With my most recent manuscript out my hands and in the hands of my publisher, I have gone in a new direction with my morning writing. I’ve moved from recalling my experiences in the natural world to reflecting on my daughter Clare’s bilingual and bicultural upbringing and education. As has been my habit when I take on a new topic, my initial efforts are as much reading what others have written on the subject as putting my own thoughts to paper. Of the things I’ve read, Little Soldiers by Lenora Chu and The Hybrid Tiger by Quanyu Huang stand out. Little Soldiers is written by a second generation Taiwanese American who moved her family to Shanghai and enrolled her son in a Chinese elementary school. The Hybrid Tiger takes on the same material, but from the opposite direction. It is written by a Chinese scholar who moved to the United States and placed his son in the American public school system.
The two books come to the same conclusion that Chinese culture has something to teach the West and the West has something to teach the Chinese, but the tones of the books are completely different. Whereas Huang is reluctant to criticize too harshly either the Chinese or the American ways of doing things, Chu is happy to lay into both and is especially hard on the Chinese. A good example of this difference is each book’s discussion of the 2018 international math scores. 2018 was the first year for Mainland China to participate in the PISA (Program for International Assessment) exams, and it immediately jumped to the very top of the list. Huang acknowledged that China only tested kids in Shanghai, but speculated the results would have been similar had tests been given to students from across the country. Chu, on the other hand, called it a sham. She accused the Chinese government of handpicking students from a city replete with private prep schools, knowing full well the rest of the country is laced with dysfunctional public schools where even the kids realize the next step is a career as an unskilled laborer.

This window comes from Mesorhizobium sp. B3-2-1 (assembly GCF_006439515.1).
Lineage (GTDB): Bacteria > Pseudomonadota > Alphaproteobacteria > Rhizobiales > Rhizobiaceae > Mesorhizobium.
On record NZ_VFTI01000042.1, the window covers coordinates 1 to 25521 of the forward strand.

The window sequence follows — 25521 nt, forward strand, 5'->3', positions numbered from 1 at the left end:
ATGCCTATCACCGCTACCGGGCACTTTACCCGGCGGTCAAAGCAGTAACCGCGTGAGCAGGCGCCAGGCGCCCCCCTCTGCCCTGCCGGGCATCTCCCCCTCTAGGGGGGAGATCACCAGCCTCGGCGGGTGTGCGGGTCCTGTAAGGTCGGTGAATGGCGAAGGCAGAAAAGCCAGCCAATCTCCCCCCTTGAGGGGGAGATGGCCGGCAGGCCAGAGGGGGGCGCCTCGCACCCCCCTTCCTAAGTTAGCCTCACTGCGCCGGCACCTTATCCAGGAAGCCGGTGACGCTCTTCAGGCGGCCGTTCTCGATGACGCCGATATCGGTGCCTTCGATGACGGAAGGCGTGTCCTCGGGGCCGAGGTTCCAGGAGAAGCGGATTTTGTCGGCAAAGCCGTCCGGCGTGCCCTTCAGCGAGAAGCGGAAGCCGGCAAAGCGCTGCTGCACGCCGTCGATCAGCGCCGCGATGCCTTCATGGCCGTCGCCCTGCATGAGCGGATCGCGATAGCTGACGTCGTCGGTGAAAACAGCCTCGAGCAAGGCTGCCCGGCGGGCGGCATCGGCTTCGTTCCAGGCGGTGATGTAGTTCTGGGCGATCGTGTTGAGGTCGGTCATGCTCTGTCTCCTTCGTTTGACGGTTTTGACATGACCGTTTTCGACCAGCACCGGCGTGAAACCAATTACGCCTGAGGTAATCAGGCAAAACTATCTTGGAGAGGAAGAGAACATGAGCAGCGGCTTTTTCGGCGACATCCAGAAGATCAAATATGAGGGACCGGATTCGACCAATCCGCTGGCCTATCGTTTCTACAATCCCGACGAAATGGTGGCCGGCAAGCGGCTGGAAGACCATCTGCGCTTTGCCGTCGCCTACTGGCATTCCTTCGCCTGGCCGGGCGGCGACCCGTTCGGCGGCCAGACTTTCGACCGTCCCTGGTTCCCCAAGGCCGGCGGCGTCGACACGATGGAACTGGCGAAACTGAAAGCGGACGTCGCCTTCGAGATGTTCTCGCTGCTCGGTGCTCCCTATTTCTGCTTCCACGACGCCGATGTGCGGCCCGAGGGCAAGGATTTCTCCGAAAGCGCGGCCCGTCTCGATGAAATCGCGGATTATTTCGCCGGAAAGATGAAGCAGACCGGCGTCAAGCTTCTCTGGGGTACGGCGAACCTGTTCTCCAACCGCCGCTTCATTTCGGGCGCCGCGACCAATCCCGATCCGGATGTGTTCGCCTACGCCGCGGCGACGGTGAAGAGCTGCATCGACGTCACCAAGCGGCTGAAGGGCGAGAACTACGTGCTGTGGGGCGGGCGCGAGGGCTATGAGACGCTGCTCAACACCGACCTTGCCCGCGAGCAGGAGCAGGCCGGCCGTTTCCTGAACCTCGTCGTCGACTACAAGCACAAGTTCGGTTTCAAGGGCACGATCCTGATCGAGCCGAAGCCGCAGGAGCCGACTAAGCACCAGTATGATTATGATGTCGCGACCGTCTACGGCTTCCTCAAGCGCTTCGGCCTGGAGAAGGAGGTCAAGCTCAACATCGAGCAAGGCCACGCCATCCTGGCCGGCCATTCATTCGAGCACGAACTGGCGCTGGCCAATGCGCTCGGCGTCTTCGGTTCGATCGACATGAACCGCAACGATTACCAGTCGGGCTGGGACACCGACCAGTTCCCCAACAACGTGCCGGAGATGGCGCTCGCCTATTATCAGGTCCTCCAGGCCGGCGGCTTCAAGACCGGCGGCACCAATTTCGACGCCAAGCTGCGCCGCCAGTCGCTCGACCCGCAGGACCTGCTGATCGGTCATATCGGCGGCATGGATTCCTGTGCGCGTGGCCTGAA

On more than one occasion, brutally honest friends have told me I write on topics that no longer need to be written about. In one instance, I was told I was beating a dead horse. In another, a friend suggested that if I’m only going to say what’s already been said, at least put some sex in it. In reading Little Soldiers and The Hybrid Tiger, I am again asking myself not only whether the topic of Chinese versus American education has been exhausted, but whether it was done by writers more qualified than I am.
I ask these questions, but the answers don’t really matter. Everything I have ever written has already been said by someone else, and there always is someone more qualified to write about it. When I think about childrearing in a bicultural home, even my own daughter understands the subject better than I do. She, however, is busy making the world a slightly better place and does not have time to write every day. This is exactly the point. Whatever Manyu (an Asian woman dragged to the US by an American husband) and I (a middle class, Middlewestern, formerly middle-aged male) did to raise a thoughtful, independent, good-hearted daughter deserves my attention.